Customer retention is increasingly being seen as an important managerial issue, especially in the context of saturated market or lower growth of the number of new customers. It has also been acknowledged as a key objective of relationship marketing, primarily because of its potential in delivering superior relationship economics, i.e. it costs less to retain than to acquire new customers. This paper reports an investigation, through case studies, that is concerned with testing whether or not a theoretical position relating to strategies for retaining customers reflects practices in four firms. The assumption is that generalised theories, which imply universal applicability, tend to overlook the distinctive impact of contextualised business conditions on effective customer retention strategies. The paper recommends that both theoreticians and managers should consider “business context” in developing and implementing customer retention strategies.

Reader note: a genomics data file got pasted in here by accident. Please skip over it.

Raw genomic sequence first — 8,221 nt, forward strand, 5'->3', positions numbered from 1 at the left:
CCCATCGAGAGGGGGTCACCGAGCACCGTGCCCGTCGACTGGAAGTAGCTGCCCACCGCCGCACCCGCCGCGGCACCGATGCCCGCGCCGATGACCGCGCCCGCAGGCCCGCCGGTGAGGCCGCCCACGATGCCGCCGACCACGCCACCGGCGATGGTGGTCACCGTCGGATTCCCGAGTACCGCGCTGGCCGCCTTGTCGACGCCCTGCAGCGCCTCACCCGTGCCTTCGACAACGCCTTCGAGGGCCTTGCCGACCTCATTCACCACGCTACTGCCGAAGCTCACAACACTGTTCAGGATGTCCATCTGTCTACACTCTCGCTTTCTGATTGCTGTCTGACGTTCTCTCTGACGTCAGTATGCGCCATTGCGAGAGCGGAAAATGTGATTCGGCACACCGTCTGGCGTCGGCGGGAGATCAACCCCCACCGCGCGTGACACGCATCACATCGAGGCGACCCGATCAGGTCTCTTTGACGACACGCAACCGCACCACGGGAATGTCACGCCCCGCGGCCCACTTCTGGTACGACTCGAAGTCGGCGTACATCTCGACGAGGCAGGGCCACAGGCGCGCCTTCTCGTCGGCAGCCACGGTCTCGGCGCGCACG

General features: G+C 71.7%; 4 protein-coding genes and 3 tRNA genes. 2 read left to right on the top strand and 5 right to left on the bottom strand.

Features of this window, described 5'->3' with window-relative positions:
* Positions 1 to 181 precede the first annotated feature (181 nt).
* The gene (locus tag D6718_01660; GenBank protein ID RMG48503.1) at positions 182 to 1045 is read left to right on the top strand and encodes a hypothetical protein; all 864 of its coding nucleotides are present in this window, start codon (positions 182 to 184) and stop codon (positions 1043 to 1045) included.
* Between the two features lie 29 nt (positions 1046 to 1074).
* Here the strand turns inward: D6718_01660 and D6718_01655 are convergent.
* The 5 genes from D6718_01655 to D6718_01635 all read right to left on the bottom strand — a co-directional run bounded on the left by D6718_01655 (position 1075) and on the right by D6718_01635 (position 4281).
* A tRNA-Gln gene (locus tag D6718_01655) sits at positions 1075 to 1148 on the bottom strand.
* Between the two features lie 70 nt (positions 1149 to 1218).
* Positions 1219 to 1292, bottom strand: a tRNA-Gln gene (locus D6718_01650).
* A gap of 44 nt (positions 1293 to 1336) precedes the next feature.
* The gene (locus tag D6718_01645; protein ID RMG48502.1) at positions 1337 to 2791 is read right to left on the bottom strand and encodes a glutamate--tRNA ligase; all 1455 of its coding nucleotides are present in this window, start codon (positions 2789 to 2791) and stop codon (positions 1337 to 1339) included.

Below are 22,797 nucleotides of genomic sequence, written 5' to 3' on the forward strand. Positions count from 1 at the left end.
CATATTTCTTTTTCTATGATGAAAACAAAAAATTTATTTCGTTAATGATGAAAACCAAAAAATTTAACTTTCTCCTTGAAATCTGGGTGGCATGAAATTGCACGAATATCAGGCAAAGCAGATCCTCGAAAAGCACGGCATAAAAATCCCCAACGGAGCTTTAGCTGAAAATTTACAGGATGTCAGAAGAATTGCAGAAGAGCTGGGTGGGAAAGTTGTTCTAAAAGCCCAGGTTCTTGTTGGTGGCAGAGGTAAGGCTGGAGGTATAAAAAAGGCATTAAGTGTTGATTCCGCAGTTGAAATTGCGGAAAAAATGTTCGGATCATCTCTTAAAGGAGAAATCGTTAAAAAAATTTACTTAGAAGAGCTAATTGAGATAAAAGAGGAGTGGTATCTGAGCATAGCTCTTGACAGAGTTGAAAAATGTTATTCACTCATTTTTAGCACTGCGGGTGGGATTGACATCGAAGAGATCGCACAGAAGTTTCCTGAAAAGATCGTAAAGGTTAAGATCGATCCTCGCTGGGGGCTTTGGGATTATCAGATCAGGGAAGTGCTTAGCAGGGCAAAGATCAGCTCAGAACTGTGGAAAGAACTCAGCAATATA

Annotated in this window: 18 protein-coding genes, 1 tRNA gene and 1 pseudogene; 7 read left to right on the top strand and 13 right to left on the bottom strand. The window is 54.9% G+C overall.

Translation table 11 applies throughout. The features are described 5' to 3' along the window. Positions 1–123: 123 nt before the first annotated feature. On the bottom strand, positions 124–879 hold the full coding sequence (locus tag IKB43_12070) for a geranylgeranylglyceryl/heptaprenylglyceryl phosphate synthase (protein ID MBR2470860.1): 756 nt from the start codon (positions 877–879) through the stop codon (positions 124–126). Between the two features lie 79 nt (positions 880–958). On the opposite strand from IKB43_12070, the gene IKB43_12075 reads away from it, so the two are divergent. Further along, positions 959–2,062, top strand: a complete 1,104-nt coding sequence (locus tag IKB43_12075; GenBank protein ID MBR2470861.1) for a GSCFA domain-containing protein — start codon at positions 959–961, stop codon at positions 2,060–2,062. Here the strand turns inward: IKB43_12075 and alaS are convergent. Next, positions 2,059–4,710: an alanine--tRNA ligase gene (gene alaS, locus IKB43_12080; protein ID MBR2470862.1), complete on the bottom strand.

Ahmad, R. and Buttle, F. (2002), "Customer retention management: a reflection of theory and practice", Marketing Intelligence & Planning, Vol. 20 No. 3, pp. 149-161. https://doi.org/10.1108/02634500210428003
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